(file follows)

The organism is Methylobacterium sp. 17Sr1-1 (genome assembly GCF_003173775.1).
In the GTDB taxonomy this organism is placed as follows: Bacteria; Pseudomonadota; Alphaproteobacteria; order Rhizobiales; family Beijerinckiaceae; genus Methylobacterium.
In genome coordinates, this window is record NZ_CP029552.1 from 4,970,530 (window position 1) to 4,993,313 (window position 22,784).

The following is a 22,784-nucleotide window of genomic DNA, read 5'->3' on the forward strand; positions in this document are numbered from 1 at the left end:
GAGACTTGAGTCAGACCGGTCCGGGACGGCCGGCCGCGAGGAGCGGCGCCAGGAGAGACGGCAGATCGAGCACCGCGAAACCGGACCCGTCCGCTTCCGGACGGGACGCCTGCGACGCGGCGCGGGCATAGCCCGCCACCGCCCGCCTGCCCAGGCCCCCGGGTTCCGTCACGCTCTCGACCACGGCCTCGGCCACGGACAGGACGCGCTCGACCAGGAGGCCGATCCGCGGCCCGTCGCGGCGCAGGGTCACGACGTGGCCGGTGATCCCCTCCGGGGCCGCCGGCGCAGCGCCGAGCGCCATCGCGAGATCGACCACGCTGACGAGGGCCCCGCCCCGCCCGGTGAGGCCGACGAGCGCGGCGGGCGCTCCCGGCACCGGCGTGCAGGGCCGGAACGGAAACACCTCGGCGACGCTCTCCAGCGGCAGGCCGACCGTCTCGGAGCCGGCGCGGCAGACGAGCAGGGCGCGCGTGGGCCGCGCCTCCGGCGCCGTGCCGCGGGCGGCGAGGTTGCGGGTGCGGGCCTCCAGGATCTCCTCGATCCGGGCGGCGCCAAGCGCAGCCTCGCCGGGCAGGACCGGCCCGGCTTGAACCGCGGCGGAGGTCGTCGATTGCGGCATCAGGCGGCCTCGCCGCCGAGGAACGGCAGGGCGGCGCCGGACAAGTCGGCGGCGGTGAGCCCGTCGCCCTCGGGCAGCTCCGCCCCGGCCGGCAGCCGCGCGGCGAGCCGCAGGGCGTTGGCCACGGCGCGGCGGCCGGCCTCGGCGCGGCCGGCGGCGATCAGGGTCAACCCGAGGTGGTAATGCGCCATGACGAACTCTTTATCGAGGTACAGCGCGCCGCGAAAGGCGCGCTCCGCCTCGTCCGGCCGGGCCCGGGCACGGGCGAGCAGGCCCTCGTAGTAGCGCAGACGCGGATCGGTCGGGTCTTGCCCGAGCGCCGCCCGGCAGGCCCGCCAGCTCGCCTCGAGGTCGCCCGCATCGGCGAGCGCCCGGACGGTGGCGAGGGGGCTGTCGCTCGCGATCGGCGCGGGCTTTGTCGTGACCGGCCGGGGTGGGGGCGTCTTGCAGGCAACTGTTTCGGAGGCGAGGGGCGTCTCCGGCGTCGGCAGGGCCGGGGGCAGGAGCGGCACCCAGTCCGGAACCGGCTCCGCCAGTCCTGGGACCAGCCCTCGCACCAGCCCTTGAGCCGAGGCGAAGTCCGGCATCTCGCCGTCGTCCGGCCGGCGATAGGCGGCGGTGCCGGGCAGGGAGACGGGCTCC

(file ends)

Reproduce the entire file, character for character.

The organism is Methylobacterium sp. 17Sr1-1 (genome assembly GCF_003173775.1).
In the GTDB taxonomy this organism is placed as follows: Bacteria; Pseudomonadota; Alphaproteobacteria; order Rhizobiales; family Beijerinckiaceae; genus Methylobacterium.
In genome coordinates, this window is record NZ_CP029552.1 from 4,970,530 (window position 1) to 4,993,313 (window position 22,784).

The following is a 22,784-nucleotide window of genomic DNA, read 5'->3' on the forward strand; positions in this document are numbered from 1 at the left end:
GAGACTTGAGTCAGACCGGTCCGGGACGGCCGGCCGCGAGGAGCGGCGCCAGGAGAGACGGCAGATCGAGCACCGCGAAACCGGACCCGTCCGCTTCCGGACGGGACGCCTGCGACGCGGCGCGGGCATAGCCCGCCACCGCCCGCCTGCCCAGGCCCCCGGGTTCCGTCACGCTCTCGACCACGGCCTCGGCCACGGACAGGACGCGCTCGACCAGGAGGCCGATCCGCGGCCCGTCGCGGCGCAGGGTCACGACGTGGCCGGTGATCCCCTCCGGGGCCGCCGGCGCAGCGCCGAGCGCCATCGCGAGATCGACCACGCTGACGAGGGCCCCGCCCCGCCCGGTGAGGCCGACGAGCGCGGCGGGCGCTCCCGGCACCGGCGTGCAGGGCCGGAACGGAAACACCTCGGCGACGCTCTCCAGCGGCAGGCCGACCGTCTCGGAGCCGGCGCGGCAGACGAGCAGGGCGCGCGTGGGCCGCGCCTCCGGCGCCGTGCCGCGGGCGGCGAGGTTGCGGGTGCGGGCCTCCAGGATCTCCTCGATCCGGGCGGCGCCAAGCGCAGCCTCGCCGGGCAGGACCGGCCCGGCTTGAACCGCGGCGGAGGTCGTCGATTGCGGCATCAGGCGGCCTCGCCGCCGAGGAACGGCAGGGCGGCGCCGGACAAGTCGGCGGCGGTGAGCCCGTCGCCCTCGGGCAGCTCCGCCCCGGCCGGCAGCCGCGCGGCGAGCCGCAGGGCGTTGGCCACGGCGCGGCGGCCGGCCTCGGCGCGGCCGGCGGCGATCAGGGTCAACCCGAGGTGGTAATGCGCCATGACGAACTCTTTATCGAGGTACAGCGCGCCGCGAAAGGCGCGCTCCGCCTCGTCCGGCCGGGCCCGGGCACGGGCGAGCAGGCCCTCGTAGTAGCGCAGACGCGGATCGGTCGGGTCTTGCCCGAGCGCCGCCCGGCAGGCCCGCCAGCTCGCCTCGAGGTCGCCCGCATCGGCGAGCGCCCGGACGGTGGCGAGGGGGCTGTCGCTCGCGATCGGCGCGGGCTTTGTCGTGACCGGCCGGGGTGGGGGCGTCTTGCAGGCAACTGTTTCGGAGGCGAGGGGCGTCTCCGGCGTCGGCAGGGCCGGGGGCAGGAGCGGCACCCAGTCCGGAACCGGCTCCGCCAGTCCTGGGACCAGCCCTCGCACCAGCCCTTGAGCCGAGGCGAAGTCCGGCATCTCGCCGTCGTCCGGCCGGCGATAGGCGGCGGTGCCGGGCAGGGAGACGGGCTCC